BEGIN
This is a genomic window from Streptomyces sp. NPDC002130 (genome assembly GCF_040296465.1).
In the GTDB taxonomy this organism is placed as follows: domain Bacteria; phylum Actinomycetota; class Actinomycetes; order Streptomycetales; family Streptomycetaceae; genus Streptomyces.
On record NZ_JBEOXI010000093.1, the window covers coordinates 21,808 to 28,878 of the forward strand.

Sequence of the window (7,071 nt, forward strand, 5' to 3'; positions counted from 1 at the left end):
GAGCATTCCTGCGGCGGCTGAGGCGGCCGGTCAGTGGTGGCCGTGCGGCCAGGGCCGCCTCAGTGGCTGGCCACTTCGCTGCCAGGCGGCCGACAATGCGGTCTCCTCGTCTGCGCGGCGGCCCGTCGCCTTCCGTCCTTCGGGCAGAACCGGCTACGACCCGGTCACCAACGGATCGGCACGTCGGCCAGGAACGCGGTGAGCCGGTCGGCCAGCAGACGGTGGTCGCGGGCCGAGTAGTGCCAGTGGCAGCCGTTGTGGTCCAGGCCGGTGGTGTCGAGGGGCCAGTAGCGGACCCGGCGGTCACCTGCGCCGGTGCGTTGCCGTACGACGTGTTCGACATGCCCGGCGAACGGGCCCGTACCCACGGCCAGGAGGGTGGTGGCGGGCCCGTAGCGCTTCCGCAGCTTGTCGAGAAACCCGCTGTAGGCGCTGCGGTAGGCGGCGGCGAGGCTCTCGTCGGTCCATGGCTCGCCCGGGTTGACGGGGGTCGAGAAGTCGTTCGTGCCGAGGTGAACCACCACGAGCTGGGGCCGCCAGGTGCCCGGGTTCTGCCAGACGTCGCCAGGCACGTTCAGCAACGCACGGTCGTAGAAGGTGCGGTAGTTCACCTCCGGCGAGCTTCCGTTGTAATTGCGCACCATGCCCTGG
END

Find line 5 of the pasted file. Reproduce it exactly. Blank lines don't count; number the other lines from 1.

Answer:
GAGCATTCCTGCGGCGGCTGAGGCGGCCGGTCAGTGGTGGCCGTGCGGCCAGGGCCGCCTCAGTGGCTGGCCACTTCGCTGCCAGGCGGCCGACAATGCGGTCTCCTCGTCTGCGCGGCGGCCCGTCGCCTTCCGTCCTTCGGGCAGAACCGGCTACGACCCGGTCACCAACGGATCGGCACGTCGGCCAGGAACGCGGTGAGCCGGTCGGCCAGCAGACGGTGGTCGCGGGCCGAGTAGTGCCAGTGGCAGCCGTTGTGGTCCAGGCCGGTGGTGTCGAGGGGCCAGTAGCGGACCCGGCGGTCACCTGCGCCGGTGCGTTGCCGTACGACGTGTTCGACATGCCCGGCGAACGGGCCCGTACCCACGGCCAGGAGGGTGGTGGCGGGCCCGTAGCGCTTCCGCAGCTTGTCGAGAAACCCGCTGTAGGCGCTGCGGTAGGCGGCGGCGAGGCTCTCGTCGGTCCATGGCTCGCCCGGGTTGACGGGGGTCGAGAAGTCGTTCGTGCCGAGGTGAACCACCACGAGCTGGGGCCGCCAGGTGCCCGGGTTCTGCCAGACGTCGCCAGGCACGTTCAGCAACGCACGGTCGTAGAAGGTGCGGTAGTTCACCTCCGGCGAGCTTCCGTTGTAATTGCGCACCATGCCCTGG